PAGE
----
Saturday, March 9, 1974Today I went into the Rutherford Library at the University of Alberta to drop off some books and pick up some other ones, and I walked out with a copy of Robert Kroetsch’s The Crow Journals (Edmonton AB: NeWest Press, 1980). It wasn’t either of the books I walked out for, forced to order off-campus a copy of George Morrissette’s Prairie Howl (it apparently has an introduction by Andrew Suknaski) and George Melnyk’s New Moon at Batoche: Reflections on the urban prairie. Kroetsch’s Journals have me thinking of my own, the train journal I wrote a few years back that I’ve included in the any-day-now subverting the lyric: essays (ECW Press), writing during a Toronto-Winnipeg-Edmonton-Vancouver reading tour, but only when I was actually on the train; is there anything further? Is it even worth pursuing?
Binghamton, New York
Last night, or this morning at 1p.m., Sheila phoned from Petaluma, California. Lee had a heart attack in the Santa Rosa airport, was dead upon arrival in the hospital. I was stunned, confused, half asleep, unable to give the sympathy that she expected of me. And in bed, alone, after, I remembered the death of my mother. I remembered the wake, the crowds of people arriving over muddy roads, the body in the coffin in my parents’ bedroom. And I remembered the men who came to my father and tried to tell him of the sorrow they felt: and even at the age of 13 I saw the failure of language, the faltering connection between those spoken words and what it was I knew my father felt, what I felt…Fell asleep, finally, and had a nightmare. I was in a dimly lit bedroom. My Aunt Annie came into the room, sat down on the floor, because she wanted to talk to me. And at times in our lives she did tell me things, for I would listen to her tales of family history. She was unable to read or write and had instead a memory that covered many decades. I was not wise enough to listen carefully or to write down what she had to say, and now it’s lost…But back to the dream. She sat down on the floor, old, small, and I bent over to hear her. And as I bent over someone, something, behind me, threw a stifling quilt over me from behind, closed it around me, down over my head. I woke out crying out loud and in dread.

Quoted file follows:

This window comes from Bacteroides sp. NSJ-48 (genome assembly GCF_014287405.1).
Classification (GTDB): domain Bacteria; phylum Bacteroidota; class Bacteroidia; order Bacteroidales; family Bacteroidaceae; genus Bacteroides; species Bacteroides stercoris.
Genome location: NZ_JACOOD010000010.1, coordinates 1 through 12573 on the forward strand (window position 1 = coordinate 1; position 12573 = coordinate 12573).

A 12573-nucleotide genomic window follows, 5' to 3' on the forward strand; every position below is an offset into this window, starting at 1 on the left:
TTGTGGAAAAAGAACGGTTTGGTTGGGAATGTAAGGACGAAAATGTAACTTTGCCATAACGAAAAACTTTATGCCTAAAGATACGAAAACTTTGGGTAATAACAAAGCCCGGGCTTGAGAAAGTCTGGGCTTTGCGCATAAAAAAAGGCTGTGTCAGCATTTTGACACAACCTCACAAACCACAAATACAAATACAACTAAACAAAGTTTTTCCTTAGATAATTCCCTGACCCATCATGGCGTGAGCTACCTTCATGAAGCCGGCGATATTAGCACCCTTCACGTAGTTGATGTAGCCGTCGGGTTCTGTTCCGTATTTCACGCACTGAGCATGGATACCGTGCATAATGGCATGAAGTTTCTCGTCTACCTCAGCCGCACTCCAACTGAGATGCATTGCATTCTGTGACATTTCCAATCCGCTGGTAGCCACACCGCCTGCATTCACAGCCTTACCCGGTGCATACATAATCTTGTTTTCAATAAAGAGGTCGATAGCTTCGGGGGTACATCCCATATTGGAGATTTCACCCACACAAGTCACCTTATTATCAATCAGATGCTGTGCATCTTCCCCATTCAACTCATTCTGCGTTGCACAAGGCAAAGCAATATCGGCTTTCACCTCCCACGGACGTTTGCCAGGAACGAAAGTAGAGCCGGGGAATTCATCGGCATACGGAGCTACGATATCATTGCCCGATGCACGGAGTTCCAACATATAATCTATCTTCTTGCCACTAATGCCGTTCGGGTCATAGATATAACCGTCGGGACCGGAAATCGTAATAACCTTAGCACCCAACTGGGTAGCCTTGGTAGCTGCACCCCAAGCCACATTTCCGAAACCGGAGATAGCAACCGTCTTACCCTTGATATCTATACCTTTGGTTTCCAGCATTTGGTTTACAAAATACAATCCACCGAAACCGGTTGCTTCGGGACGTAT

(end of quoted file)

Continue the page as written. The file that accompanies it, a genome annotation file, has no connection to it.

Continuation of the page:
I’ve toyed with journaling as well as working a diary for about twenty years now, but it’s something that has always managed to elude me. Is it strange to say I’ve been too busy writing? I’ve got notebooks with scribbles that go back to the late 1980s, odd little missives to myself about something or other, but the attention then fades. I will certainly be no Elizabeth Smart [see my recent note on her here], writing an hour a day of what was happening around her, much of which fell into the early drafts of what became By Grand Central Station I Sat Down and Wept. Is it enough to simply write?
I’ve certainly got enough letters I’ve written over the years filling up filing cabinet space in Ottawa (I print out two copies of all outgoing letters, going on at least five or six years now), is there anything there? Is this worth even considering at all, or should I just leave it alone? How, one might ask, does a book become book? There are plans and then there are simple accidents, of sheer accumulation.
This is something I’ve been thinking about recently, working on a piece called “On Writing” that keeps working to answer the question, “Why write?” It always goes back to that same central question, I suppose. It was something Ted Bishop put as a bug in my ear about a month ago, that I should write a book about writing itself. A foolish idea, in more ways that not, because I’ve certainly got enough else to do, and I don’t feel as though I’ve written or published enough yet to be any kind of authority. Why write? Why, indeed.